Page:The Lesson of the Master, The Marriages, The Pupil, Brooksmith, The Solution, Sir Edmund Orme (New York & London, Macmillan & Co., 1892).djvu/216

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THE SOLUTION.[1]

"Oh yes, you may write it down—every one's dead." I profited by my old friend's permission and made a note of the story, which, at the time he told it to me, seemed curious and interesting. Will it strike you in the same light? Perhaps not, but I will run the risk and copy it out for you as I reported it, with just a little amplification from memory. Though every one is dead, perhaps you had better not let it go further. My old friend is dead himself, and how can I say how I miss him? He had many merits, and not the least of them was that he was always at home. The infirmities of the last years of his life confined him to London and to his own house, and of an afternoon, between five and six o'clock, I often knocked at his door. He is before me now, as he leans back in his chair, with his eyes wandering round the top of his room as if a thousand ghostly pictures were suspended there. Following his profession in many countries, he had seen much of life and knew much of men. This thing dropped from him piece by piece (one wet, windy spring afternoon, when we happened to be uninterrupted), like a painless belated confession. I have only given it continuity.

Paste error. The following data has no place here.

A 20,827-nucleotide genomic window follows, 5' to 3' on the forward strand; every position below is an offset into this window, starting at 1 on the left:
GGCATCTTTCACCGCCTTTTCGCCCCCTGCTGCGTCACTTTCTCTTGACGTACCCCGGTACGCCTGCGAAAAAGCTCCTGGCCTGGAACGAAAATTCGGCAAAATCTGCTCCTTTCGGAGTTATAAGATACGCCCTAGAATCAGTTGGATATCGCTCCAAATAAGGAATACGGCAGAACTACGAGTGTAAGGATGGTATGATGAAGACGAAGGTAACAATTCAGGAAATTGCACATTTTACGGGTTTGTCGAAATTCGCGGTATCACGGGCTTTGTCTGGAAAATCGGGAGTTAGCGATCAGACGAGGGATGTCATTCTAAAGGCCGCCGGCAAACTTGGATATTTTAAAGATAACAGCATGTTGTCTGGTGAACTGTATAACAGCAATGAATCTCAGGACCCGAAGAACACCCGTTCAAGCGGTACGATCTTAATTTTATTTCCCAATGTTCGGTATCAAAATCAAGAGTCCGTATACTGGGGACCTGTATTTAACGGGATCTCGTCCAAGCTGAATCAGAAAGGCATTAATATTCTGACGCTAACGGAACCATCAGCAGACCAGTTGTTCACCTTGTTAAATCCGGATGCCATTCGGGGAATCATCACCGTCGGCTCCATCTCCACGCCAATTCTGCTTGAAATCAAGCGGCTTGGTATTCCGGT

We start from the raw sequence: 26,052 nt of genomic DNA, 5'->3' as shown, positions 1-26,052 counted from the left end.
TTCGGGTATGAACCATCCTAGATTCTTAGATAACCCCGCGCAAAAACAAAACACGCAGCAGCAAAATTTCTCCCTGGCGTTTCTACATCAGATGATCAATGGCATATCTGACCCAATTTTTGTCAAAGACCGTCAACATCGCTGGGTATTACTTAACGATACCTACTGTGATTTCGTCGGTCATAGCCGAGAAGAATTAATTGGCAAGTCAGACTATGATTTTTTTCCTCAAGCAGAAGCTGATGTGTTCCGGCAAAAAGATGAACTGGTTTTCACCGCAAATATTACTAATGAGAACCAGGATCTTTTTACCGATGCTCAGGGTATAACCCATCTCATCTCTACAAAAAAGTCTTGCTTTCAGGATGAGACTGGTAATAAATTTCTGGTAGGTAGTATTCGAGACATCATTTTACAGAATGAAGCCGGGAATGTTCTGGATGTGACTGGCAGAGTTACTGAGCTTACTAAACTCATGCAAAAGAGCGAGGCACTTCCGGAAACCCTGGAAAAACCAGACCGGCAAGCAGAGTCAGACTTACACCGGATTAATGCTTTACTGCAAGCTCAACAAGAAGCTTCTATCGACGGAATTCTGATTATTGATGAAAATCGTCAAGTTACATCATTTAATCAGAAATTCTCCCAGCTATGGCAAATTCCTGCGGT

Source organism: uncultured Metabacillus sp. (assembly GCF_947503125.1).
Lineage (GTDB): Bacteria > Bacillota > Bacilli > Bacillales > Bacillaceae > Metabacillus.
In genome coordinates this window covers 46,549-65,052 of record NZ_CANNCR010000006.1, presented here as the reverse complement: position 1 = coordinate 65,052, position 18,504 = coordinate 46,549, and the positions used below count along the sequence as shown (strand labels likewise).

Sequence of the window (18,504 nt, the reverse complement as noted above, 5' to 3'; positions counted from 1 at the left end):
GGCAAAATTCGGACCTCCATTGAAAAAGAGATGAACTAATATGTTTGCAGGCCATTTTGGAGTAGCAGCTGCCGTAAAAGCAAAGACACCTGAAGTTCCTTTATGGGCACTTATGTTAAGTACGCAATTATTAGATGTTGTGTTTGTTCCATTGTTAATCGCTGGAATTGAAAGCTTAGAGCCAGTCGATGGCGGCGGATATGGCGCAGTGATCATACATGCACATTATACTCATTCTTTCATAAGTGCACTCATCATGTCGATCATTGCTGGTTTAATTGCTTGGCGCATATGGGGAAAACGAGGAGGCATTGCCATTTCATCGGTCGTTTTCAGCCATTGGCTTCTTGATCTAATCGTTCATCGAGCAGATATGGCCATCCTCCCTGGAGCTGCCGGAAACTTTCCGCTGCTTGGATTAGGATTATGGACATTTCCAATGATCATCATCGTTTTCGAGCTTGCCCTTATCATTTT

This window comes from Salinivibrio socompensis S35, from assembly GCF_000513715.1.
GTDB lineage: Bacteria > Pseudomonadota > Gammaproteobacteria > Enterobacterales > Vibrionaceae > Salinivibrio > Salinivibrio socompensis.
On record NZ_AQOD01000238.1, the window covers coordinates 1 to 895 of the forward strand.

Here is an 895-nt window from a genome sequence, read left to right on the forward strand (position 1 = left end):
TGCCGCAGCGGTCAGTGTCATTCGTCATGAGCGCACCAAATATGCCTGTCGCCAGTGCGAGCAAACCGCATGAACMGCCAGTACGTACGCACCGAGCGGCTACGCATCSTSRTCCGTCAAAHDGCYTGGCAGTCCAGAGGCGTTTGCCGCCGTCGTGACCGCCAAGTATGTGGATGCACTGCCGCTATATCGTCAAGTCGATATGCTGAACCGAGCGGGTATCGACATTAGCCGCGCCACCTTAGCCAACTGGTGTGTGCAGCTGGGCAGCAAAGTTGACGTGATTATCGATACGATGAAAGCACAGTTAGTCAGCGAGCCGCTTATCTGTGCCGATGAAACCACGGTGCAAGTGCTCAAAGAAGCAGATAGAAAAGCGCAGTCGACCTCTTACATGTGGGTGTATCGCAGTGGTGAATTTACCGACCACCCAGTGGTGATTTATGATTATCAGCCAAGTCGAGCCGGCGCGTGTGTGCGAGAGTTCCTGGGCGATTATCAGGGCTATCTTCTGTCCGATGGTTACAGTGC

1. Copyright, 1891, by Macmillan & Co.